New Zealand-based Rocket Lab has finally completed the It's Business Time mission, originally slated for launch in June, with seven payloads put into orbit.
The mission was the company's first commercial launch, and deployed two Spire Global Lemur-2 satellites: The Irvine CubeSat STEM Program IRVINE01 educational CubeSat, a drag sail technology demonstrator to reduce space junk designed and built by High Performance Space Structure Systems; and a GeoOptics satellite built by Tyvak Nano-Satellite Systems, as well as a pair of Proxima satellites for Fleet Space Technologies.
The company said in a blog post that the launch took place from New Zealand's Māhia Peninsula at 16:50 NZDT.
"We're thrilled to be leading the small satellite launch industry by reaching orbit a second time and deploying more payloads. The team carried out a flawless flight with incredibly precise orbital insertion," Rocket Lab founder and CEO Peter Beck said.
"We have a burgeoning customer manifest, so we're moving onto the next mission within a few weeks -- the incredibly exciting ELaNa 19 mission for NASA in December."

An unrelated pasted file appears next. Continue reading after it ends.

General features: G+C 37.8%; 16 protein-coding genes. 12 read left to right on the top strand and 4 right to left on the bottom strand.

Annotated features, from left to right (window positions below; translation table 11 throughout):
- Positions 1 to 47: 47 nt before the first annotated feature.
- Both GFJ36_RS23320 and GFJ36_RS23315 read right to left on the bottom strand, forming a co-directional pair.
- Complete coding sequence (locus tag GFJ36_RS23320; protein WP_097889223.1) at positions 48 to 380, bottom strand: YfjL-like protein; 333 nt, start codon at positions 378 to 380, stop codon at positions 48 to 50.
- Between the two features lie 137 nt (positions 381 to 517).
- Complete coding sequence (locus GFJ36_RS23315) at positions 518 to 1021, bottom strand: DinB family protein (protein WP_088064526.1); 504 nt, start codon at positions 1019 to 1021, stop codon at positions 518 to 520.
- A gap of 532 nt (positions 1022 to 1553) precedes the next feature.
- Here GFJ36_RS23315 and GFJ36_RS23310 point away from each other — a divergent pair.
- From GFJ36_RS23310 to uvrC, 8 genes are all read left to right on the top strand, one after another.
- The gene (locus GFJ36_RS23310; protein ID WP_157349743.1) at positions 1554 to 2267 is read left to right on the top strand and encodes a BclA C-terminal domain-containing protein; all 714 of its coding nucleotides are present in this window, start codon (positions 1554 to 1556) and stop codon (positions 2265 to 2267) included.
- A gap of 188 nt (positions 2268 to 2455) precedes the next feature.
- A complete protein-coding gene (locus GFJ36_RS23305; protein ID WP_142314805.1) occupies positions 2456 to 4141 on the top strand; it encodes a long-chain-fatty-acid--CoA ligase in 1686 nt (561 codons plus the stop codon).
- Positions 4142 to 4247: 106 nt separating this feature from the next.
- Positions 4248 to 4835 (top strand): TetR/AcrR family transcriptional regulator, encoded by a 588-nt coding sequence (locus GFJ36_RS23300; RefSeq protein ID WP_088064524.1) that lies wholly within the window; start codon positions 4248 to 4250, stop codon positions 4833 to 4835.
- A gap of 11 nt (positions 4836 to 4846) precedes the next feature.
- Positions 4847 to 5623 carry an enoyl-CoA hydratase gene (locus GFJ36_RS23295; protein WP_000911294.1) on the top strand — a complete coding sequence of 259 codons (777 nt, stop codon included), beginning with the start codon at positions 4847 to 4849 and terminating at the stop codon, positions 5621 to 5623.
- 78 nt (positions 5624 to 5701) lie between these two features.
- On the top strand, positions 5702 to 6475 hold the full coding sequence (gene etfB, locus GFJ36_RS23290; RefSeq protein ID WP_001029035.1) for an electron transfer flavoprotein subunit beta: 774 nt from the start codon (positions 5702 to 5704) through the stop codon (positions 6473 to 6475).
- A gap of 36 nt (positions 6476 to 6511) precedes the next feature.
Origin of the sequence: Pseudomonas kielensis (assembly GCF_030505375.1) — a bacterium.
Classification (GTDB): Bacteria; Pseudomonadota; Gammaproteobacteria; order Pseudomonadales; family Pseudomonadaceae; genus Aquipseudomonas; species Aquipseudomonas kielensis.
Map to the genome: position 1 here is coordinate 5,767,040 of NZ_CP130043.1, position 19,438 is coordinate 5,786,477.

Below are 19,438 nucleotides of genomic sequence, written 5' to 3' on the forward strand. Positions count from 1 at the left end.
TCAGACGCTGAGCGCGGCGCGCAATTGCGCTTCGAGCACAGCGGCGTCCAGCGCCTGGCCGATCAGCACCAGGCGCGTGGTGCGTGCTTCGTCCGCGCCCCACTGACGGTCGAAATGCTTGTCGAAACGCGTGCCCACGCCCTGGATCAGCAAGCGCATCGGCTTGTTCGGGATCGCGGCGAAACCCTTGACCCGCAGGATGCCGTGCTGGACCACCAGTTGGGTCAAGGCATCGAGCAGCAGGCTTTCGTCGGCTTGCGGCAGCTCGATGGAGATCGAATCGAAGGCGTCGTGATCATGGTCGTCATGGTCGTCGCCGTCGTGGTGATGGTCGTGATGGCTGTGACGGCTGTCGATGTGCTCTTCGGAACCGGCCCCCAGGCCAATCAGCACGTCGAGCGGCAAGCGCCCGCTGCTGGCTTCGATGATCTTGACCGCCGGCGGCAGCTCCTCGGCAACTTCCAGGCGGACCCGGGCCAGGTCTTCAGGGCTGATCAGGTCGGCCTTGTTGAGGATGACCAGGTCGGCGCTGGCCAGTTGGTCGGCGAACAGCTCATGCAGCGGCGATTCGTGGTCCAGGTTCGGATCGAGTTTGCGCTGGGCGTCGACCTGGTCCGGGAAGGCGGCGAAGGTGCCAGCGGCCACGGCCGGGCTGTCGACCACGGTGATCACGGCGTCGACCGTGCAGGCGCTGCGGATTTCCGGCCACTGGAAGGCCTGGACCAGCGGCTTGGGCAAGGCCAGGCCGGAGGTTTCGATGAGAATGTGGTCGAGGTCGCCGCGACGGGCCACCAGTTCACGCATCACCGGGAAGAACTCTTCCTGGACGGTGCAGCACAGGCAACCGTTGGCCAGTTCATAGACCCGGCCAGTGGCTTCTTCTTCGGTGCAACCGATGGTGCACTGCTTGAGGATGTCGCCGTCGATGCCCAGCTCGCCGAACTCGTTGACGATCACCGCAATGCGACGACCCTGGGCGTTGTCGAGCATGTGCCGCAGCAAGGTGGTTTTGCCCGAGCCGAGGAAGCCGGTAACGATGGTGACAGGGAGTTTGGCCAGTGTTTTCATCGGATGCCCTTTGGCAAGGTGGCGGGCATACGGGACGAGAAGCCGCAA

Rocket Lab added that it has a private launch complex licensed for 120 launches each year, and previously said it aims to complete a launch each fortnight in 2019, and weekly in 2020. Its rockets use 3D-printed engines and can carry payloads of up to about 150 kilograms.
Speaking last month, Fleet said it hopes the pair of satellites will be the start of a constellation of more than 100 nanosatellites that it expects will act as a dedicated "IoT space network for enterprises across the world".
ACMA licensed Fleet to perform satellite telemetry, tracking, and command, and payload data reception across S-band and L-band frequencies. The launches of Proxima I and II will allow Fleet to test longwave and shortwave band frequencies.
"When combined with Fleet's ground terminal, the Portal, Fleet's constellation will enable satellite connectivity in remote industries where cellular networks are not present," Fleet said at the time.